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Re: Questions about iron

Aaron <aivers at betamachinery_com> wrote:
> Subject: Questions about iron
> 1.  I understand that some chelated iron can be in the form of Fe++ or Fe+3.
> Can you tell the difference by its colour after being mixed in water?

No, unless you know what you had to start with. Ferric chloride is 
brownish-yellow, ferric oxide is red, ferrous ammonium sulfate is 
lime green, ferrous sulfate is green-blue, and probably every color 
in between.
> 2.  If my chelated iron is Fe+3, is it useful?  Correct me if I'm wrong but
> I thought Fe+3 will only become biologically available only when reduced to
> Fe++ by the plant roots.

True. There's reduction taking place throughout the tank, even 
around and on the fern leaves. The chelated part holds the iron in a 
ligand so it's not as easily converted to rust. Sometimes it depends 
what kind of Fe+3 we're talking about ;-). Ferric chloride (FeCl3) is 
made from ferrous chloride that has been reacted with Cl gas. It 
registers as Fe2+ when tested. 

> 3.  If I mix EDTA chelated iron into PMDD with my moderately hard tap water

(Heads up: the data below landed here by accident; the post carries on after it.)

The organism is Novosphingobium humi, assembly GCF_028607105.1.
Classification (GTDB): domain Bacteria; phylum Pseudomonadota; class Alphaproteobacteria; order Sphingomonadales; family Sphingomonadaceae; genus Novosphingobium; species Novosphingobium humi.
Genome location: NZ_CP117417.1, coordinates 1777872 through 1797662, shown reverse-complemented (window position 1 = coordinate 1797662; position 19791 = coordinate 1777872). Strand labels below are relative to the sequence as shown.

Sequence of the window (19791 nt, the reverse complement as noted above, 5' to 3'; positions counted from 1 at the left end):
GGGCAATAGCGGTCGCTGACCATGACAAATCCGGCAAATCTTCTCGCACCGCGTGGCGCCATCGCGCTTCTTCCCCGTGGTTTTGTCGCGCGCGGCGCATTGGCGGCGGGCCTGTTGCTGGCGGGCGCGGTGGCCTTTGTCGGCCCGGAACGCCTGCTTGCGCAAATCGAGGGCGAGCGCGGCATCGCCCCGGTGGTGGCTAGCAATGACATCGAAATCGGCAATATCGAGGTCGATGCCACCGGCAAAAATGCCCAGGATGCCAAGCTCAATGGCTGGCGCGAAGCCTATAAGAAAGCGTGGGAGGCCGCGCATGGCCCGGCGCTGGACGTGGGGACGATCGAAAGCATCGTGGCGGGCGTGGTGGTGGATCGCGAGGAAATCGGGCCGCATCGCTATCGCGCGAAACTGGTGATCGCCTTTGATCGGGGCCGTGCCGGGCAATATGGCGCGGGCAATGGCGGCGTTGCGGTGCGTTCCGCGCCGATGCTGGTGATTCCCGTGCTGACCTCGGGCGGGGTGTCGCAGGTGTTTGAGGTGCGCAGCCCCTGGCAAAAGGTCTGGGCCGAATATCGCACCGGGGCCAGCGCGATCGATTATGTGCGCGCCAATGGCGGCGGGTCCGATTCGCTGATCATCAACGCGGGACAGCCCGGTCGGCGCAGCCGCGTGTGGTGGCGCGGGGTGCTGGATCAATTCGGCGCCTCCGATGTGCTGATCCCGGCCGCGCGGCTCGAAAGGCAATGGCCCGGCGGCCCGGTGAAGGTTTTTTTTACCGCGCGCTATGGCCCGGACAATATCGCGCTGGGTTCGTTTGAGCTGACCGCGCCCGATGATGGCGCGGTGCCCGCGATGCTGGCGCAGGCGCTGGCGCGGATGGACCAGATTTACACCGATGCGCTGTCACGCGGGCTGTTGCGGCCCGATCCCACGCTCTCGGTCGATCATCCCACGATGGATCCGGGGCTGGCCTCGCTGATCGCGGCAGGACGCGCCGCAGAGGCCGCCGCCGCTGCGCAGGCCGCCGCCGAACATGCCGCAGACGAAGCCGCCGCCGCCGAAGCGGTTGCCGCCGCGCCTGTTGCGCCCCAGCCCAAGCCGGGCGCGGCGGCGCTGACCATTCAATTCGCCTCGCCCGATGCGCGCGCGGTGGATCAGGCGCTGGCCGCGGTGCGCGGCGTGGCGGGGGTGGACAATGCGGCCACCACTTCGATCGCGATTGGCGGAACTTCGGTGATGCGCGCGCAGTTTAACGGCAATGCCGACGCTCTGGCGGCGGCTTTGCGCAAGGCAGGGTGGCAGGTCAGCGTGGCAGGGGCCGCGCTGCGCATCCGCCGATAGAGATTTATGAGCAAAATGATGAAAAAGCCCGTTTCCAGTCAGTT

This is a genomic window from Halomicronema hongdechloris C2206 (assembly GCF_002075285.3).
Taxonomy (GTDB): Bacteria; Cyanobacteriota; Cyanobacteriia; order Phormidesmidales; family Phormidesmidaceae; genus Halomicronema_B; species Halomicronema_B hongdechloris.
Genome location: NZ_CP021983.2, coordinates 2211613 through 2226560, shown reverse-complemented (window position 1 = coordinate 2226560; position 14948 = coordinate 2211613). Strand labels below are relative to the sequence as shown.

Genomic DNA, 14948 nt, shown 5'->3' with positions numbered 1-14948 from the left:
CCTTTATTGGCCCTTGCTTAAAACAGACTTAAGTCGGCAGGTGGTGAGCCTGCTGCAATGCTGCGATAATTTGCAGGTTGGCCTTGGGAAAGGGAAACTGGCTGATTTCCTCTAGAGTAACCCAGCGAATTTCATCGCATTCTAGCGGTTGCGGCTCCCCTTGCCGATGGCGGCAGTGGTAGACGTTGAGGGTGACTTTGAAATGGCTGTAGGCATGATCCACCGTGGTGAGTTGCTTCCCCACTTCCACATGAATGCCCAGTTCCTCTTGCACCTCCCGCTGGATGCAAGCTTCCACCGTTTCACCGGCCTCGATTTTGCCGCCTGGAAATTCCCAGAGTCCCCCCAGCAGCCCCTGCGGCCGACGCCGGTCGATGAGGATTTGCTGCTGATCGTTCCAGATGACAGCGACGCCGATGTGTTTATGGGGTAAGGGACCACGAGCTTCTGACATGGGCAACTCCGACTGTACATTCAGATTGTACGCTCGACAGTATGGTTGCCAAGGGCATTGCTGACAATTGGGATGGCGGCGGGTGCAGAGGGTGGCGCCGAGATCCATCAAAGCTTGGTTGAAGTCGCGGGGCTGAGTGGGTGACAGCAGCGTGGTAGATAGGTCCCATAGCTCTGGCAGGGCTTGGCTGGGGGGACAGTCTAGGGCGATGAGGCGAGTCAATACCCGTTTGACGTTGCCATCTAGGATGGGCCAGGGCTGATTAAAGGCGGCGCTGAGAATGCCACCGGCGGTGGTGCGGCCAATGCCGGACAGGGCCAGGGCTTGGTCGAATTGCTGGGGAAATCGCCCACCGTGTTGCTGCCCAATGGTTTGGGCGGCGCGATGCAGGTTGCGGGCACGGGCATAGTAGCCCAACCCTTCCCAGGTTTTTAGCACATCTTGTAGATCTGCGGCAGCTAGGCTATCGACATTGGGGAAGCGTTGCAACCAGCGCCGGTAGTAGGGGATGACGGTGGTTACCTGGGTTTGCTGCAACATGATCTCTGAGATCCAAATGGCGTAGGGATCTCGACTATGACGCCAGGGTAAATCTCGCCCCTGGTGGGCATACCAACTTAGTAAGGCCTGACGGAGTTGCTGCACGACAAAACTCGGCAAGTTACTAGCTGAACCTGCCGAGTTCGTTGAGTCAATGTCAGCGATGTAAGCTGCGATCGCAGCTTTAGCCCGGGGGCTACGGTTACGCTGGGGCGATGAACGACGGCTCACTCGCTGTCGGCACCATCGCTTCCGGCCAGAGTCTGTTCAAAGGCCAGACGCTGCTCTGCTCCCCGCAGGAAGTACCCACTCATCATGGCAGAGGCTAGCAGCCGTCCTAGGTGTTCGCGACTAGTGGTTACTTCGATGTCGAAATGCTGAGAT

> (pH ~8.0), will the EDTA breakdown quickly?  Will the colour change, will I
> see rust in the bottom of the jar?

It should be fine. EDTA breaks down in the presence of light, so 
store in a dark place or brown bottle. Hard water won't hurt. 
Actually the Ca and Mg will chelate once in solution. Yes, the color 
will change, but only if it's colored to start with.

> 4.  I assume the commonly recommend iron level of 0.1 ppm is for Fe++.  If
> my Seachem iron kit measures Fe+3 and my trace mix is Fe+3 what should my
> target level be?

I don't have a Seachem test kit, but if it measures Fe+3, then it 
must chemically convert the ferrous to ferric before reading? 
Sounds plausible.

> 5.  My Seachem iron kit will not register any colour for at least four hours
> and then gets darker the longer I leave it.  Evaporation becomes a problem.
> The next morning it looks as though I have way too much iron, but only a
> little amount of water is left in the cup.  What can I assume my iron level
> to be?

Dr. Morin? Care to shine any light...? 

> Maybe I should just switch to TMG and go out and buy a Hach iron kit...

You could. But, science is supposed to be complicated. Enjoy it! 
I'd wait to see what the others, or Greg, have to say about the test 
kit. Those things aren't cheap. 

Jamie    <"\\\>< Aquatic plants, water chemistry, and cichlids
Greenwood, SC     http://www.ais-gwd.com/~jjirons